While on average 8.5% of first graders suffer from obesity, there are localities in the periphery and in the Arab Israeli sector where the rate is 1.5-3 times higher. The Ministry of Health has now made detailed data on the weight of children and infants accessible to the public, divided by locality and type of education system.
The data are published in the ministry's dashboard ("Data World"), which until recently was dedicated to COVID-19 data, and are intended for anyone who needs data on childhood obesity – whether for research or health promotion programs.
obesity rate in children,
A quarter (24%) of two-year-olds in Israel are overweight (18.3%) and obese (5.7%). In first grade, the rate drops, and one in five children (19.6%) is overweight (11.1%) or obese (8.5%), but the numbers rise again by seventh grade, when nearly one in three children (31.4%) is defined as overweight (17.4%) or obese (14%).
The data also show that in the Arab education system there was a 23% increase in obesity and overweight among seventh graders, while in the State-religious education system there was an increase of 4.5%. In the state education system, there was actually a decline of 2% in the extent of obesity and overweight compared to 2011, and in the Haredi education system – a decline of 3.5%.
"The Ministry of Health is committed to the issue of transparency of data to the public and making information-based decisions," says Moshe Bar Siman Tov, Director General of the Ministry of Health. "In a world in which a lot of false information is disseminated on social networks, some of which may harm public health, the new world of data from the Ministry of Health makes it possible to present reliable and transparent data to the public, in order to enable access to established information easily and quickly.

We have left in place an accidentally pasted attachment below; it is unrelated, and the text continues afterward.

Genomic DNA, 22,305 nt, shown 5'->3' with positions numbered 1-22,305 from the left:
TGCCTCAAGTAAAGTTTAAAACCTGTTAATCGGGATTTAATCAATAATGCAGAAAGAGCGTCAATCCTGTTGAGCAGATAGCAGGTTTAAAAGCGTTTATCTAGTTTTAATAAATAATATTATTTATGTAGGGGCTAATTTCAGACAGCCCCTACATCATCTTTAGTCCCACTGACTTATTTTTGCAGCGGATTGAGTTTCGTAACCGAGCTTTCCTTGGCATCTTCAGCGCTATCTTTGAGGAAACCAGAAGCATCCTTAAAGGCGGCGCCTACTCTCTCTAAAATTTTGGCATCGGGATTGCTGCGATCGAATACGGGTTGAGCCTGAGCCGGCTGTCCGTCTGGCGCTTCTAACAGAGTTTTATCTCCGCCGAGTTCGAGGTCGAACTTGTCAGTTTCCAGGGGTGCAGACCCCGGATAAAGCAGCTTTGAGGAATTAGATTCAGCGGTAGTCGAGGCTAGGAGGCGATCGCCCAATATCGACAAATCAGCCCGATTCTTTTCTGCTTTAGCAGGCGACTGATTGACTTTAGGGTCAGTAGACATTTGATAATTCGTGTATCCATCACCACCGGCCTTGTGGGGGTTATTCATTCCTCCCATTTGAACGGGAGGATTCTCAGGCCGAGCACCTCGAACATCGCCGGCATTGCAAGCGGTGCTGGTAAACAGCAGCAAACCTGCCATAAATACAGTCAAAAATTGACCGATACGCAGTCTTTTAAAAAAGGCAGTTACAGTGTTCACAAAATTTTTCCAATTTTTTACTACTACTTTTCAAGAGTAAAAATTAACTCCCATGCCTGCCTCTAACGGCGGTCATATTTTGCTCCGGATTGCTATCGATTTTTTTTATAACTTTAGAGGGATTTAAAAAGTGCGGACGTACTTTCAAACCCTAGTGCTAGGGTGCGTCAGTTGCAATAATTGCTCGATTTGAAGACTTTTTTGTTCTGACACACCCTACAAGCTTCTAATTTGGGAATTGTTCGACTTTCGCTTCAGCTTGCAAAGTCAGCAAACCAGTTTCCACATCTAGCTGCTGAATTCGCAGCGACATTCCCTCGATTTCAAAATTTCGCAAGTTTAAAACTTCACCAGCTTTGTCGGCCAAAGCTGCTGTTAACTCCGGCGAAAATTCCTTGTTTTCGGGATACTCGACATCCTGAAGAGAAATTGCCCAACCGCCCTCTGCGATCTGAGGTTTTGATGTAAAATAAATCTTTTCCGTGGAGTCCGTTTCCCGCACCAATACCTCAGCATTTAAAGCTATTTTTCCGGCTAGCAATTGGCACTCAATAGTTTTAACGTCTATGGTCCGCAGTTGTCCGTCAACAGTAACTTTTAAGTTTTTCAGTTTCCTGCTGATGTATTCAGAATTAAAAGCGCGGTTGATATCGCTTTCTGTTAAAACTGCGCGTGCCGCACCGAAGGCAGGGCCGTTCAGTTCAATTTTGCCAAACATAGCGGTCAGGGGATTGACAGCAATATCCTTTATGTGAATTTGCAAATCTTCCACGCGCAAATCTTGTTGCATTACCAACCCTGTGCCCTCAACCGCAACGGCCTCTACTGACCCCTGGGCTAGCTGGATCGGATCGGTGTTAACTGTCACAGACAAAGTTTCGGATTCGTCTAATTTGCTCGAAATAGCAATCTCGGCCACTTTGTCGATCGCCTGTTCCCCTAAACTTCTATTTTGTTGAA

"The ministry has worked hard to improve the food environment." Moshe Bar Siman Tov (Archive), Photo: Oren Ben Hakon
"In order to treat childhood obesity, the Ministry has worked extensively to improve the food environment in various frameworks – such as food labeling, various public information measures such as campaigns to avoid sweet drinks, and updating the new national nutrition recommendations and the food spectrum for a healthy diet."
Barak Shukron, Director of the Data Division at the Ministry of Health: "We recently launched the world of data, and we continue to make new content worlds accessible, including growth indices in children and toddlers and breastfeeding data. You can see various segmentations, including trends, overweight and obesity topics geographically, underweight and underweight, segmentation by girls and boys, rates of change in indices, and more. This data is important in preventing and promoting data-based health by making additional and important information accessible."
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